Four-inch ‘devil horn’ growth had to be removed from a man’s head

The growth was removed with a sterile razer (Picture: Goal Post Media/SWNS)

Surgeons operated to remove a four-inch ‘devil horn’ from the top of a man’s head.

Shyam Lal Yadav, 74, said the protruding horn started growing around five years ago, after he bumped his head.

At first, it was kept under control by his barber.

But the farmer said it soon became hard and got so long he had to seek help from doctors.

The growth – called a sebaceous horn – is understood to be made of keratin, found in toenails and human hair.

Neurosurgeons at Bhagyoday Tirth Hospital in Sagar city, India, removed the lump and he is now recovering.

Shyam before the surgery (Picture: Goal Post Media/SWNS)
The operation taking place (Picture: Goal Post Media/SWNS)

Surgeon Dr Vishal Gajbhiye said: ‘Around five years ago the patient had hurt his head after which a lump started growing.

‘Initially, he ignored it as it did not cause any discomfort. Also, he got the growth cut by the local barber.

‘But, when the lump hardened and started growing further, he approached the hospital at Sagar.

‘In medical term, this type of rare growth is called sebaceous horn (devil’s horn).

‘As the horn is composed of keratin, the same material found in fingernails, the horn can usually be removed with a sterile razor.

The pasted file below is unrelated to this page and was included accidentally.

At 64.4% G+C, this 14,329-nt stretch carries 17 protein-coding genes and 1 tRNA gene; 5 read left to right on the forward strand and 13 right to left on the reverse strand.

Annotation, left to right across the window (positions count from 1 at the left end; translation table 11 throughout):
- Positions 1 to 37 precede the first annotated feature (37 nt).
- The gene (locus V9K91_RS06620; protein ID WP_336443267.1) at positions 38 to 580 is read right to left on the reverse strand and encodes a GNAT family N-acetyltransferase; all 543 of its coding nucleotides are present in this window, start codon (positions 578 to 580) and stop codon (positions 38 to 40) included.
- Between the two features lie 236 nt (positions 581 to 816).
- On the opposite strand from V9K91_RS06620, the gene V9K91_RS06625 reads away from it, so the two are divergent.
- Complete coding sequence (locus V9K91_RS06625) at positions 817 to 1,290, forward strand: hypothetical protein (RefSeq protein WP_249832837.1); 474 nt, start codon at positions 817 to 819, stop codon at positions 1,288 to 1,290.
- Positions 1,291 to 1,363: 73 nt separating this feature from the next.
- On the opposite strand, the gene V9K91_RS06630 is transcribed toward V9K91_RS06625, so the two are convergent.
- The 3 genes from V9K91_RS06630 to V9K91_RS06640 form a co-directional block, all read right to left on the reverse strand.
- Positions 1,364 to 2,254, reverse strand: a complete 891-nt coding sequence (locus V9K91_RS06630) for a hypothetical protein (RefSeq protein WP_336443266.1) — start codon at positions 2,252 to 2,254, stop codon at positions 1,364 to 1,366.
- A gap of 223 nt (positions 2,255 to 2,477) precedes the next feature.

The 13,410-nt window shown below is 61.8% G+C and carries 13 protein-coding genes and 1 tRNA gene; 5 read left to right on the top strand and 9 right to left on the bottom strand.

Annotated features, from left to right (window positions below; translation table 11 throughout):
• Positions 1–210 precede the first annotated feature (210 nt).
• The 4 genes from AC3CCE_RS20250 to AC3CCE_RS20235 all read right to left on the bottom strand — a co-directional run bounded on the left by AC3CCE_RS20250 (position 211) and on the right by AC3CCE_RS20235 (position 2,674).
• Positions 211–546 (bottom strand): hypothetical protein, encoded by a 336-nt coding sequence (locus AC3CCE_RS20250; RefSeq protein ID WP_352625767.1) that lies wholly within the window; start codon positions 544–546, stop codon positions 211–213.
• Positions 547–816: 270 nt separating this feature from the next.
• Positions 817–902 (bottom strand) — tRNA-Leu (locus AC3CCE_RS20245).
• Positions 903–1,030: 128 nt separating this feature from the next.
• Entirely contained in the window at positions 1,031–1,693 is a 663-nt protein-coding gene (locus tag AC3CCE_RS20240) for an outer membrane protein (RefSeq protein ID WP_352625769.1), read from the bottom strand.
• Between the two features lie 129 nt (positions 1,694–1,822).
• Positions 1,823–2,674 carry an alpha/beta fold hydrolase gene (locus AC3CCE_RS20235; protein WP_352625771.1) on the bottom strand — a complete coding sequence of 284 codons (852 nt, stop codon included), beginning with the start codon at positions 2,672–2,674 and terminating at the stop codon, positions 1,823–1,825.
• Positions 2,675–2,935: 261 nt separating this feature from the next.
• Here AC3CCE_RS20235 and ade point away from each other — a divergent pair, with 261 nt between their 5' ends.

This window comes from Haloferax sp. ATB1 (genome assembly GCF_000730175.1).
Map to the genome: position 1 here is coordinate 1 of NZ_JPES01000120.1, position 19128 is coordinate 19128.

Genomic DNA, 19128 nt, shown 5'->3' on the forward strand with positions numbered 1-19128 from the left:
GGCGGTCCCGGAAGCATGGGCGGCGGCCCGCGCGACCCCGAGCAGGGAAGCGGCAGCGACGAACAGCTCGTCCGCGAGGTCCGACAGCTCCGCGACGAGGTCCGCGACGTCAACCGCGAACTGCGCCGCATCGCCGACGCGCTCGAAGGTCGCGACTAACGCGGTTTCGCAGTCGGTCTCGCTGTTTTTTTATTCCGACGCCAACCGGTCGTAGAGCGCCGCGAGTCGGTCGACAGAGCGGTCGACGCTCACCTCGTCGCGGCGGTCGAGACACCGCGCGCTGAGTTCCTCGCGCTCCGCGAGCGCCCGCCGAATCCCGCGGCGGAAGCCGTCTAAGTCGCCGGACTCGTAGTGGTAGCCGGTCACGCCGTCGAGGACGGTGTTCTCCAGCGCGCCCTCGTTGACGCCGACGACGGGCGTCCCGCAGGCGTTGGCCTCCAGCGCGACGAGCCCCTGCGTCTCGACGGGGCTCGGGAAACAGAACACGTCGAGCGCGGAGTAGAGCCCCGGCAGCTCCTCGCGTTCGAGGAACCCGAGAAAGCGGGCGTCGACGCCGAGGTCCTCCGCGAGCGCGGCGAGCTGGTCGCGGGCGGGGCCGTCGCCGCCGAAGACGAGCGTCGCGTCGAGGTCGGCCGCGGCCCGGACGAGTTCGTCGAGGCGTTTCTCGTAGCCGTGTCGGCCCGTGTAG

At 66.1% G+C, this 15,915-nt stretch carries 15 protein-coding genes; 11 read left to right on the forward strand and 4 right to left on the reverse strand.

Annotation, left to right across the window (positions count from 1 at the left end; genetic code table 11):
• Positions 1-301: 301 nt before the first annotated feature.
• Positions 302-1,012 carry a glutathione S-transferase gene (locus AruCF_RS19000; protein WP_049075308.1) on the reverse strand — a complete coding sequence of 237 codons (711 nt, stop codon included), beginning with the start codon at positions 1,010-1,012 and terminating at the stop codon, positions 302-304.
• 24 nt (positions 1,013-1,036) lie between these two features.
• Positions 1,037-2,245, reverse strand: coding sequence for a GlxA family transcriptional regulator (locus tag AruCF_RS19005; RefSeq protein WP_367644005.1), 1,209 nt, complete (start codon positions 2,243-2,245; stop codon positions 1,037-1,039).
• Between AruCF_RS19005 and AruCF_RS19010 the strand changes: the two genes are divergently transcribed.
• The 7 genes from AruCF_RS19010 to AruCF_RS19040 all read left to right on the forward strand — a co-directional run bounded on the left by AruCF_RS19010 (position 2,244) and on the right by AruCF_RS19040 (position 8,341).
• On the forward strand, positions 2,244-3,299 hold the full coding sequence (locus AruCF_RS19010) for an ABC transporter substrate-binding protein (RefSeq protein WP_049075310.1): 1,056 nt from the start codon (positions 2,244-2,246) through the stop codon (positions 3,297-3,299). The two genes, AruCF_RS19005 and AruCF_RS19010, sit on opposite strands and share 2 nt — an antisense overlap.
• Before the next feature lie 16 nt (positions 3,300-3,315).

‘However, the underlying condition will still need to be treated.

The growth was found to be benign (Picture: Goal Post Media/SWNS)
It had been growing for five years (Picture: Goal Post Media/SWNS)

‘The sebaceous horns are predominantly benign lesions however the possibility of malignant potential should always be kept in mind.

‘Treatments vary, but they can include surgery, radiation therapy, and chemotherapy.

‘Immediately after its removal, skin was grafted on the wound which has now healed completely.’

Shyam, from Rahli village in Madhya Pradesh, India, said the lump had been growing in size since 2014.

The cause of horns is still unknown, but it is believed that exposure to radiation or sunlight can trigger the condition.

Doctors initially performed a CT on Shyam to determine what treatment would be necessary.

Surgeons used a razor to remove the horn and will need to treat the root cause of the growth to prevent it from returning in the future.

Shyam spent ten days in hospital recovering from the surgery and a biopsy of the growth confirmed it as harmless.

Details of the case have been sent to he International Journal of Surgery because of how rare this type of growth is, doctors said.


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